Automatic railwagon recognition pioneer Himmelsbach shows no signs of slowing down
German firm Himmelsbach is a pioneer of 25 years in the field of automatic identification, registration and inspection of railway cars. The company’s analysis systems have been deployed in a host of countries, ranging from Kazakhstan and European countries to Saudi Arabia. General manager Michael Himmelsbach spoke to RailTech.com about the company’s solutions.
Himmelsbach’s setup for the identification and recognition of train cars began a quarter of a century ago with the UIC wagon numbers. With the groundbreaking first adoption of artificial intelligence in the process 15 years ago, the number of items that can be recognised on captured images has grown exponentially. Himmelsbach’s systems work in temperatures from minus 40 to 60 degrees Celsius. Recordings can be made day and night and from virtually every angle.
“We can now accommodate virtually every customer request, ranging from inspecting wheels and brake blocks. Whether the dome of rail tank wagons is closed or not, to the type of metal scrap that is being hauled”, Himmelsbach says. He adds that in recent years, the company has begun offering the technology to build up 3D-images of wagons.
An exciting development to look forward to is the rollout of 5G, he says. “Especially in the more remote locations in the world, it means we now only need a 230 volt connection for power. Everything else can be handled wirelessly”.
Himmelsbach also provides the software interface to the host systems that rail companies use, in order to access and process the gathered data. “For example, we can work with Schenck process systems, such as the weighing solutions for heavy industries. They do the weighing, we do the identification. We use XML-based interfaces, which is a widely used standard.”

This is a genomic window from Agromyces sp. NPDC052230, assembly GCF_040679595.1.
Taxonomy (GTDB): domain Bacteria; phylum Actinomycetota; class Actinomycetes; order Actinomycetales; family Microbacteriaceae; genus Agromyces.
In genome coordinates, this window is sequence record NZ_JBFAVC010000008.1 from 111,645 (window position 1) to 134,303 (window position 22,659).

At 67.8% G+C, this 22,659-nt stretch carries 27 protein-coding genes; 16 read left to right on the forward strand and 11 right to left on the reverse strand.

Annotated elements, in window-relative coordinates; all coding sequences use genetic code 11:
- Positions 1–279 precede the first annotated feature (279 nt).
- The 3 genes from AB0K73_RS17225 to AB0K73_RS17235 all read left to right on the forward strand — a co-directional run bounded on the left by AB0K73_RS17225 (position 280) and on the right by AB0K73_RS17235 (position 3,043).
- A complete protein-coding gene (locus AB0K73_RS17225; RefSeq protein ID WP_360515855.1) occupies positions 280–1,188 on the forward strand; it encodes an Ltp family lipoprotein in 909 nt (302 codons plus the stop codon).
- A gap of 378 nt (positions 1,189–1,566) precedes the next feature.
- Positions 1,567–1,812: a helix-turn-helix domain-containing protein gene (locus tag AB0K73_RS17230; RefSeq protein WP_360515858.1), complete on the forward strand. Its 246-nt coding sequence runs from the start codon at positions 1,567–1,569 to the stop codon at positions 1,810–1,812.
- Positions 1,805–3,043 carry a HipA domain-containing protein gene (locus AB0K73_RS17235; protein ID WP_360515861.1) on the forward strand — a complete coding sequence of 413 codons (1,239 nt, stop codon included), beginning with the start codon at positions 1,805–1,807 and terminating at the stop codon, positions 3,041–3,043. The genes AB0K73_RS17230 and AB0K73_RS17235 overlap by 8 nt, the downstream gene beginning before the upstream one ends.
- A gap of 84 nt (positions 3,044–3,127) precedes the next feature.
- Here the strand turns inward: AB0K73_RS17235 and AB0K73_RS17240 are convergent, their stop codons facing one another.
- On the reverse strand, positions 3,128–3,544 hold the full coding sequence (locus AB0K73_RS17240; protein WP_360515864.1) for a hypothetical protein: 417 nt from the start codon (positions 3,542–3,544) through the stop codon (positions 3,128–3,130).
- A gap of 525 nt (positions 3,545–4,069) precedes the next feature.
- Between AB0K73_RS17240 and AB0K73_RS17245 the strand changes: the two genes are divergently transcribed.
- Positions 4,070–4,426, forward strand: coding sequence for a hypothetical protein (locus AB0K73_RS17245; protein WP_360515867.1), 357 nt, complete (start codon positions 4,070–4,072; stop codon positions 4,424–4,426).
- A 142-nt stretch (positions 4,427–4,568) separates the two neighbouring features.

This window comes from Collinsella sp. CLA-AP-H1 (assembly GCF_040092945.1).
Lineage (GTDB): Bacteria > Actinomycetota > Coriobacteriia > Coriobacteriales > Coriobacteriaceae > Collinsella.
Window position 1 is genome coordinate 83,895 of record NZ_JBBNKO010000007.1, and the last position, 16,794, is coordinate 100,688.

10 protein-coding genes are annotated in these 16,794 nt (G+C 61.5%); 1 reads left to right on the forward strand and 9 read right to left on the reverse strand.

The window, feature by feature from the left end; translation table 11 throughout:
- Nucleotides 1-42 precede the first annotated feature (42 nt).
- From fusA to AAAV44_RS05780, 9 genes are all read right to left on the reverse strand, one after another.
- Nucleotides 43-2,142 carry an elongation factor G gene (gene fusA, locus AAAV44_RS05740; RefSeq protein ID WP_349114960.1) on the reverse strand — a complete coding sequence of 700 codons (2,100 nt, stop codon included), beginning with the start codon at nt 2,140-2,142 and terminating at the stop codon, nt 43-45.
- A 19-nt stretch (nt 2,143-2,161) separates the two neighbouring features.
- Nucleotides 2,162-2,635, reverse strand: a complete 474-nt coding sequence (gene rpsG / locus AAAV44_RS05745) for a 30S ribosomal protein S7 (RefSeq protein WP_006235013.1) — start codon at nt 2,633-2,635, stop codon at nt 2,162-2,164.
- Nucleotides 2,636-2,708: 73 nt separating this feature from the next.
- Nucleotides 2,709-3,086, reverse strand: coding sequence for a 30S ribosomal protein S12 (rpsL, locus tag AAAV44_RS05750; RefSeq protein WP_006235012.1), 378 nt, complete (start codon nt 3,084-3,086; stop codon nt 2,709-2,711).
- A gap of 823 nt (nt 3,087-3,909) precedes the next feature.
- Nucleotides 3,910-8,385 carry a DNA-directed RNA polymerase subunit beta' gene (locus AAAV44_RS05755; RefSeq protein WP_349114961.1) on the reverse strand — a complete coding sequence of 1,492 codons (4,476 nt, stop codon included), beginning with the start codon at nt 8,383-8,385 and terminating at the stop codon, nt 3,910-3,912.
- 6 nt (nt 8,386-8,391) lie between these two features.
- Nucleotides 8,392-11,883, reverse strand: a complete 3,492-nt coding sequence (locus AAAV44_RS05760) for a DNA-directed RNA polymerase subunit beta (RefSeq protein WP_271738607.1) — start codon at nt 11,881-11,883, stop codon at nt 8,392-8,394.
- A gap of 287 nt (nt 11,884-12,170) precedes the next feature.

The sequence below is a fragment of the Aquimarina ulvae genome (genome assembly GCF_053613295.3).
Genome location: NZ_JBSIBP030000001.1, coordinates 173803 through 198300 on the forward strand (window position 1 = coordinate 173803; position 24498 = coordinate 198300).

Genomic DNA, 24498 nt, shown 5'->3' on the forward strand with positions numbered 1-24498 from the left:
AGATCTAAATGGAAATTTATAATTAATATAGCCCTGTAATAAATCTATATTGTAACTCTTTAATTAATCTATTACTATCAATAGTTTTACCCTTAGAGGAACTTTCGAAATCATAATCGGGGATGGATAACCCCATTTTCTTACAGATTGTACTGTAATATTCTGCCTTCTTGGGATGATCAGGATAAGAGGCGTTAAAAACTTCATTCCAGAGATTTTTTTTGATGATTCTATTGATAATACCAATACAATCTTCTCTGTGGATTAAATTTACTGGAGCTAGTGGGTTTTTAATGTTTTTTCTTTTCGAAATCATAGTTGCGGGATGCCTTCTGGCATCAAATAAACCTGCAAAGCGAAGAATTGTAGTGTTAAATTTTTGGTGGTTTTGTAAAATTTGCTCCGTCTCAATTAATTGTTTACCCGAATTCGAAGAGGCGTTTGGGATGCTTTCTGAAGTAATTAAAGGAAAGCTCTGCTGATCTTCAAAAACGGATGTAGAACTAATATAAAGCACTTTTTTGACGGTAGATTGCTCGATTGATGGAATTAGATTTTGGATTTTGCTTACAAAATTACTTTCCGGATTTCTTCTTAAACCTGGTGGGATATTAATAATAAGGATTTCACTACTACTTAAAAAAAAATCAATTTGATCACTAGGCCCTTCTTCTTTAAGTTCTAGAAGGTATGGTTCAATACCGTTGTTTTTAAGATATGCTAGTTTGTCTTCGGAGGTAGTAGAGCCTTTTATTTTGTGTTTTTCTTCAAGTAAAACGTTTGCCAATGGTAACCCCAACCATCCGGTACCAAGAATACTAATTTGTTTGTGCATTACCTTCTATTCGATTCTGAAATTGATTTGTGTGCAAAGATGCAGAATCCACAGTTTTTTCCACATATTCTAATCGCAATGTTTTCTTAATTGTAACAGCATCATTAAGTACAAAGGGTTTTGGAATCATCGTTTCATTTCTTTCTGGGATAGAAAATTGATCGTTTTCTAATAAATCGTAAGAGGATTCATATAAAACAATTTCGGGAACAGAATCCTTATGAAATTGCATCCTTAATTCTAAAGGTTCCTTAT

A basic setup by Himmelsbach will feature off-the-shelf products such as camera’s, housings, LED flashes and laser distance sensors. The core components in the associated cabinets are of course made in house. A relatively straightforward installation with a camera left and right of the track, the poles, cabinet and software interface will cost around 40.000 euros. More elaborate setups with gates easily go for double the amount.
All over the world
In 2023, the company will install at least six new setups at various refineries and steel mills. Himmelsbach will also install its first installation in Thailand next year. There have been setbacks too, however. Mostly as a result of the war in Ukraine. “We had a lot of activities in Russia (Gazprom, Lukoil, Rosneft, Taneco), but they’ve obviously been halted. And it is unlikely that our installation in the Donbas region in Ukraine is still up and running”, Himmelsbach says.
Himmelsbach has built around about 140 installations around the world. On one location in particular, there are 20 systems in operation. On the cross-continent Marmaray commuter railway line in Istanbul, there are two: one on the European side, one on the Asian side.
Interested in camera and recognition solutions? Himmelsbach is a partner of the upcoming Intelligent Rail Summit, which will be held in Konstanz, Germany, on November 16-17. Join us and come and meet Michael Himmelsbach as well as other industry representative and experts.